India is battling a second wave of the virulent Covid-19 pandemic, with hospital corridors across the country filled with patients, as ambulances carrying more sick people wait in long lines outside.
Angry families have been seen fighting over the few remaining hospital beds, while in some areas, oxygen has to be given to coronavirus patients on the road.
Extra beds and whatever facilities were added last year to tackle the first wave of transmission have been overwhelmed by a more than tenfold surge in the number of cases India has experienced over the past month.
The country reported a record 200,732 new coronavirus cases on Wednesday, according to health ministry data, bringing the national number of infections to 13.9 million.
Deaths also rose to 1,027, the highest daily figure since October, raising the country’s toll since the start of the pandemic to more than 172,000.
In Gujarat, some families have had to wait eight hours or more to perform the final rites for their loved ones, while in Mumbai, the hospital area was flooded with angry relatives on Tuesday after 10 Covid-19 patients. died – presumably from lack of oxygen.
The state of Maharashtra, where Mumbai is located, is the epicenter of India’s second wave – accounting for about a quarter of all cases in the country. In one district, a woman was photographed connected to an oxygen cylinder on an autorickshaw on the street as she awaits treatment.
The full state lockdown that lasts until the end of April is set to apply at midnight on Wednesday to control the spread.
Both private hospitals and government-run facilities are rapidly being flooded. “They just keep coming in,” said a junior doctor at the Holy Family Hospital in New Delhi. “The next few months, until this wave reaches its peak, it will be hell.”
The Indian capital alone recorded 13,500 new infections on Wednesday, the highest tally in six months. By lunch time, 93 percent of the city’s intensive care beds with ventilators were filled, with patients and their relatives seen queuing outside some hospitals.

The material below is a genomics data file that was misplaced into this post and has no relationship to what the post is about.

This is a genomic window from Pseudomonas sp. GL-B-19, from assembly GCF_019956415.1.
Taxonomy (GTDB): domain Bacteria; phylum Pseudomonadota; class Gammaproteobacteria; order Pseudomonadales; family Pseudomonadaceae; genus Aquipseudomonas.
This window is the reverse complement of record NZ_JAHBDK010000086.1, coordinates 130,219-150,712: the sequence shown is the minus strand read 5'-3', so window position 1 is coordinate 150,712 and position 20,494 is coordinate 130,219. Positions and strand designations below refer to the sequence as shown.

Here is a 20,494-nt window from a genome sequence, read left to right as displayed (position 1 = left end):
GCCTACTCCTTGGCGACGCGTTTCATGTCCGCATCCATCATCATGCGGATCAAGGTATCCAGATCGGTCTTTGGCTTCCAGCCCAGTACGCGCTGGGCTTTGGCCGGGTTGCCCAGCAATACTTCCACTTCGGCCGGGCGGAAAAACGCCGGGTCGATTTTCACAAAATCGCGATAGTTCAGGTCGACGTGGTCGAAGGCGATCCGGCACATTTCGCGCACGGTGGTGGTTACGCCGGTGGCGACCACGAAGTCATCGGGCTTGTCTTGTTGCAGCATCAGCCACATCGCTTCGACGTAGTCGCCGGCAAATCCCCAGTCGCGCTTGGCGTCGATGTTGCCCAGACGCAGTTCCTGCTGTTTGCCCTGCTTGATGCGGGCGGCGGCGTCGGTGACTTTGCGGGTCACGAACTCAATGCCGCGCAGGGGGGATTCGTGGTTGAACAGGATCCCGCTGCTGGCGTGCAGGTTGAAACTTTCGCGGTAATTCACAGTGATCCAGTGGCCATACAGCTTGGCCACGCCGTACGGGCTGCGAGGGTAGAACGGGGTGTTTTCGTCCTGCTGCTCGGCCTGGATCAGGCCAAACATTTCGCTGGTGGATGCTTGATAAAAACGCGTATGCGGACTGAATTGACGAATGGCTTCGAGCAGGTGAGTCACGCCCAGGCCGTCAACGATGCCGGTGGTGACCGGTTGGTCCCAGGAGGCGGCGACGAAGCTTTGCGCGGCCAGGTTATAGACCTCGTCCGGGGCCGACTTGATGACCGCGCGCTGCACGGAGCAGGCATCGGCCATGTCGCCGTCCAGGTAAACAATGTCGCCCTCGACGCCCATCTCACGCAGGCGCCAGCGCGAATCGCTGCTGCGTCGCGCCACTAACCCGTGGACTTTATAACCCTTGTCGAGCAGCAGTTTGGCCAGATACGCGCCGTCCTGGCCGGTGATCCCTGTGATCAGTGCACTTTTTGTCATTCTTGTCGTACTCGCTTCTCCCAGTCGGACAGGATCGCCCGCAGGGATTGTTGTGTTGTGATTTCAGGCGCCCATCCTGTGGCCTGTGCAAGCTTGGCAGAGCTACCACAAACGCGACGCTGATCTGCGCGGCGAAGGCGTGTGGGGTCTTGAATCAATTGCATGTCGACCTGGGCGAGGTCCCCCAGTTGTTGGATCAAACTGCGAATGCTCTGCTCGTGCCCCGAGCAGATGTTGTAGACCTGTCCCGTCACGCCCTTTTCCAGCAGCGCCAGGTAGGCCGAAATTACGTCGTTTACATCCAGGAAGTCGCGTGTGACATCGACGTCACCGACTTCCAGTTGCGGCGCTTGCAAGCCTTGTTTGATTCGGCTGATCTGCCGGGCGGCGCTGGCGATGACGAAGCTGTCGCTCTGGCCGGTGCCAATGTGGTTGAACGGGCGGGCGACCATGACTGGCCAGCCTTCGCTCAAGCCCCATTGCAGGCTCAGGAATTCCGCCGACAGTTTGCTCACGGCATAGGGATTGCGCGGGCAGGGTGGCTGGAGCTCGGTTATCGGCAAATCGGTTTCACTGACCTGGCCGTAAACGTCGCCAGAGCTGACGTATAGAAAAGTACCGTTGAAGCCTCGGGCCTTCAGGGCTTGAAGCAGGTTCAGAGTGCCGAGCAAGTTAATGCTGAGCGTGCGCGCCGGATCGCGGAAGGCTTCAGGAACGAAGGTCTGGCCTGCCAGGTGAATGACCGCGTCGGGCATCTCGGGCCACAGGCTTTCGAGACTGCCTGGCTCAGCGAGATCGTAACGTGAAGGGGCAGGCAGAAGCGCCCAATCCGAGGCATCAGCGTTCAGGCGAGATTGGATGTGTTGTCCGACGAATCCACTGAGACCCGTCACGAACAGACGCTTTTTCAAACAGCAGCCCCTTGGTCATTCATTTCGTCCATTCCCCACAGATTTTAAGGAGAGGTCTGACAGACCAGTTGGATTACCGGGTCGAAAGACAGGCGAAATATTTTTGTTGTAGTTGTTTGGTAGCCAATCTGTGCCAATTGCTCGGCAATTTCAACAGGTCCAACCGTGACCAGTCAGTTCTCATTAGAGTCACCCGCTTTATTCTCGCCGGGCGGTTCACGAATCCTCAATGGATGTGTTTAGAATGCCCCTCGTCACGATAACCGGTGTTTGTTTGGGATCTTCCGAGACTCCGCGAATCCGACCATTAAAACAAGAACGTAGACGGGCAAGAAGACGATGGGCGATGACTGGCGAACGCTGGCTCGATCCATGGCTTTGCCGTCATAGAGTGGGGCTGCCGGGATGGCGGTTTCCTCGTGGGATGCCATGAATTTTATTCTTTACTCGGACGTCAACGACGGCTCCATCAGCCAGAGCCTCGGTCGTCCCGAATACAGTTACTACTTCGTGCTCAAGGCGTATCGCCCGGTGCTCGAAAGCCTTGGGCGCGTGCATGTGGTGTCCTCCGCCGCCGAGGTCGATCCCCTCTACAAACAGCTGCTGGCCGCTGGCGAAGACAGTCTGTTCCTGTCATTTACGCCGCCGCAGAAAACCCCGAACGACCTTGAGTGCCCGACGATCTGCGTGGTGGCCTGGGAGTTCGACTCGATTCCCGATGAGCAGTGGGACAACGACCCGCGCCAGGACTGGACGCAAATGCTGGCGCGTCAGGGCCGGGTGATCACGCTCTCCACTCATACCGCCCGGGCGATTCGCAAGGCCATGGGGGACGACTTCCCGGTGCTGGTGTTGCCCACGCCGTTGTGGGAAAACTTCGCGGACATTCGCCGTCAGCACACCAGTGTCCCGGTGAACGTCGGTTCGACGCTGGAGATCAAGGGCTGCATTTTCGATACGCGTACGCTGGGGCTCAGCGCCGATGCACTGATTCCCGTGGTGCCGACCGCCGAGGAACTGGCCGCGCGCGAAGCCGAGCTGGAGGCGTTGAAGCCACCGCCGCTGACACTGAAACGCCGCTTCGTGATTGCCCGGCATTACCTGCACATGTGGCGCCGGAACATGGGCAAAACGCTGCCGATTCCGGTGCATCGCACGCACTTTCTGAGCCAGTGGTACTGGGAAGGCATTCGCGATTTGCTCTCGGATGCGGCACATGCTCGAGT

One woman told a local television news channel that she had not heard anything about her mother since she was hospitalized four days ago. “I have absolutely no news,” he said. “Nobody inside answered the phone. No doctor will answer, so I really don’t know anything. “
Amid a surge in infections, the Delhi government ordered 14 private hospitals for the first time to only treat Covid-19 patients until further notice – a decision that has angered those whose relatives need treatment for other conditions.
“My husband is scheduled to have hip replacement surgery next week,” said Neelam Buddhiraj, a retired accountant.
“I don’t know what to say to him. What if I fall and break a bone tomorrow? Does the government mean no one else is important?”
Dr Girdhar Gyani, director general of the Association of Health Service Providers (India), said he plans to challenge Delhi’s “absurd” hospital ruling in court. “What about accident or trauma victims? Stroke victim? Heart attack patient?
Treating Covid patients does not require the top level medical expertise of this particular hospital where complex and very sophisticated operations are performed, yet you go and block all their beds? I think it’s okay if a stroke or accident victim dies to save Covid patients, “he said.
Meanwhile, health workers have once again succumbed to the virus, with so many medical staff testing positive for the coronavirus at one hospital in the state of Madhya Pradesh that a gardener has had to be retrained to collect a patient’s nose and throat samples for testing.
Migrant workers have also reportedly fled the major cities of Mumbai, Delhi and Bangalore, fearing lockdowns that could leave them unemployed, homeless and away from their families.
“I have eight painters working for me who just left suddenly last night, ”said Sambhu Sharma, a building contractor in Delhi.
“My clients are desperately trying to persuade them to stay – the painting is half finished and their house is a complete mess – but they fear they might lock up and not be able to feed themselves.”
In Chhattisgarh state, images broadcast by NDTV showed hospital corridors filled with Covid-19 victims, some lying on the floor, awaiting their final ceremonies.
At a cemetery in Delhi, earth movers have been called in to handle the dozens of bodies that are brought in for burial each day.
Meanwhile in Surat, the incursion of bodies was so intense at one of the crematoriums that the metal structures inside the furnace began to melt from the cremation over time.